Chelsea Manning Jailed For Refusing To Testify During WikiLeaks Grand Jury

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Chelsea Manning has been taken into custody for refusing to testify before a federal grand jury, in the same Virginia district where the government inadvertently revealed a sealed indictment against WikiLeaks founder Julian Assange.

As ABC News reported, Manning was taken into custody on Friday after refusing to answer the grand jury’s questions. Manning was then found to be in contempt of court. Manning released a statement saying that she was prepared to face the consequences for her refusal to answer questions.

“A judge will consider the legal grounds for my refusal to answer questions in front of a grand jury,” Manning said. “The court may find me in contempt, and order me to jail.”

That was exactly what happened, with Manning being arrested on Friday morning after her refusal to answer questions.

Chelsea Manning was imprisoned for the 2010 release of classified information to WikiLeaks, information which included diplomatic cables and video of a 2007 attack by a U.S. helicopter in Baghdad — one that left civilians dead, including two reporters from Reuters. Manning was sentenced to 35 years in prison following her trial in 2013, but her sentence was commuted by Barack Obama in 2017.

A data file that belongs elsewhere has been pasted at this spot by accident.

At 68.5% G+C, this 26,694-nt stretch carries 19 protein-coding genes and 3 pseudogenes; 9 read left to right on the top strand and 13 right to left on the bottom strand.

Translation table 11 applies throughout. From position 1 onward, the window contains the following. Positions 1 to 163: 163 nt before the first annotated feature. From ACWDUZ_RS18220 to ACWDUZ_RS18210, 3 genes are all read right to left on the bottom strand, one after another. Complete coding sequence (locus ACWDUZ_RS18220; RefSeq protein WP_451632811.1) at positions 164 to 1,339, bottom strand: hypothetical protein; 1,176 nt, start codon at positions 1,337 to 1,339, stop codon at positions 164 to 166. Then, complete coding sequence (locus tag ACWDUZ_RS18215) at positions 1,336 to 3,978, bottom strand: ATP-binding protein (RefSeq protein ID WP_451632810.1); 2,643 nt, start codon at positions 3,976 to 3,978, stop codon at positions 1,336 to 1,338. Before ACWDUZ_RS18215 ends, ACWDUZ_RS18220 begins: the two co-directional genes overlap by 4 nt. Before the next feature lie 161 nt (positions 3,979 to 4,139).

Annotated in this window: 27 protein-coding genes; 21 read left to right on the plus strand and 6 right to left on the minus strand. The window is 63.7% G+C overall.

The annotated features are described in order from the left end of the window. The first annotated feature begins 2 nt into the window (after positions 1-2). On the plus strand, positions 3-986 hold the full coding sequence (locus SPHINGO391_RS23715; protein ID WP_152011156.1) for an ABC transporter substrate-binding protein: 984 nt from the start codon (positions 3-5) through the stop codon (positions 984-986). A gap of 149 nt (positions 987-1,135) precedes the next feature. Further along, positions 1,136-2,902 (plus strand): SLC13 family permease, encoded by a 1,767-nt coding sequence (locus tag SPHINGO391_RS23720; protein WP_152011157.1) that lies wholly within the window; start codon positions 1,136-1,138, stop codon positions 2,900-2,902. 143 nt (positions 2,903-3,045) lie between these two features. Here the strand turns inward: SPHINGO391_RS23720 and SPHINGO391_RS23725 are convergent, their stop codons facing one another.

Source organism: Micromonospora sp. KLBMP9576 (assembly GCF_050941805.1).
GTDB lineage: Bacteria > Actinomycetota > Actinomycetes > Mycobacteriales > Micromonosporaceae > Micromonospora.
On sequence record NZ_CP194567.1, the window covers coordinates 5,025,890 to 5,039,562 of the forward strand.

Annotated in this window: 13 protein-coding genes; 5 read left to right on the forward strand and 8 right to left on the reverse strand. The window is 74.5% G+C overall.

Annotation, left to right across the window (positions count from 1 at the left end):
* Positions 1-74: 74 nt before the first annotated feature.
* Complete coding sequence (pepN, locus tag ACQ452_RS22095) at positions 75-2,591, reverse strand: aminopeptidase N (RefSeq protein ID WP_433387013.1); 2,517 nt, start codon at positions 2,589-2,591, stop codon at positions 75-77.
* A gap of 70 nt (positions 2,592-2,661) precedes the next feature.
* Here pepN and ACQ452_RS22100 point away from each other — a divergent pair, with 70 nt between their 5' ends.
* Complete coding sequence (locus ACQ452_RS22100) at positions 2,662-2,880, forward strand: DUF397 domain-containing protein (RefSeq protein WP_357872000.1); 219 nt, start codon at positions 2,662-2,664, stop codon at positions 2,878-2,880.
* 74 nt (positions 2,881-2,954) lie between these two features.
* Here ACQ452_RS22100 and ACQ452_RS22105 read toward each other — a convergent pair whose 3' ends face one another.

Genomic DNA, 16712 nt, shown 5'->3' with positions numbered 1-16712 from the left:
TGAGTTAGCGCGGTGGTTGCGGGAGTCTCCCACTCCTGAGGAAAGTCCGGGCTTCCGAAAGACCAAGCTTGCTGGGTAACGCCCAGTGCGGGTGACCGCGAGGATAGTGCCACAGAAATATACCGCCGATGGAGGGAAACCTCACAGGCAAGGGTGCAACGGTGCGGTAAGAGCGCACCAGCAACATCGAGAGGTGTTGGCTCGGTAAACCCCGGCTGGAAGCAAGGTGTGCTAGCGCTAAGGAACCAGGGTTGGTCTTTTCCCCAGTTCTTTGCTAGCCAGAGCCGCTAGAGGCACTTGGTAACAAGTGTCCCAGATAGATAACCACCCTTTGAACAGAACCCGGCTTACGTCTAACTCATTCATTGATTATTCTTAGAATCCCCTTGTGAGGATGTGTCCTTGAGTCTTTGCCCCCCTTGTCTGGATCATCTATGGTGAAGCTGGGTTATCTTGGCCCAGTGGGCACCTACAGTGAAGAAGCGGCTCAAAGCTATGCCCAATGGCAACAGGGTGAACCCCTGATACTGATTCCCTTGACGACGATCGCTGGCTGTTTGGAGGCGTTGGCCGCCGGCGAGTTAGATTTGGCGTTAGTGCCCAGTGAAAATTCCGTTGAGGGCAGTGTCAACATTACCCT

Manning’s arrest and imprisonment had drawn controversy from those who believed she should have been afforded whistleblower protections, and critics of her sentencing noted that her initial 35-year sentence was especially harsh compared to similar cases.

The apparent decision to target WikiLeaks — and founder Julian Assange — has now also drawn criticism from many who believe that the agency should be afforded the same First Amendment protections as other news agencies that publish sensitive documents and reports. A recent report from The Daily Beast noted that the Obama administration held off on prosecuting WikiLeaks for fear of running into First Amendment issues, but that has changed under Donald Trump.

“After the election [of Donald Trump], that all changed,” the report noted. “The FBI began reaching out again to the diverse cast of characters from WikiLeaks’ early days — most of whom had long ago parted company with Assange on acrimonious terms.”

There had been signs that Chelsea Manning would be pulled into the grand jury, the report added. David House, who worked as a volunteer for WikiLeaks and has been friends with Manning, said he was subpoenaed in May to appear before a grand jury in Alexandria, Virginia. This is the same location to which Manning was also summoned this week. House said that he decided to cooperate with the investigation in exchange for immunity.

Chelsea Manning will remain in jail until she either decides to testify, or until the grand jury’s work concludes, ABC News noted.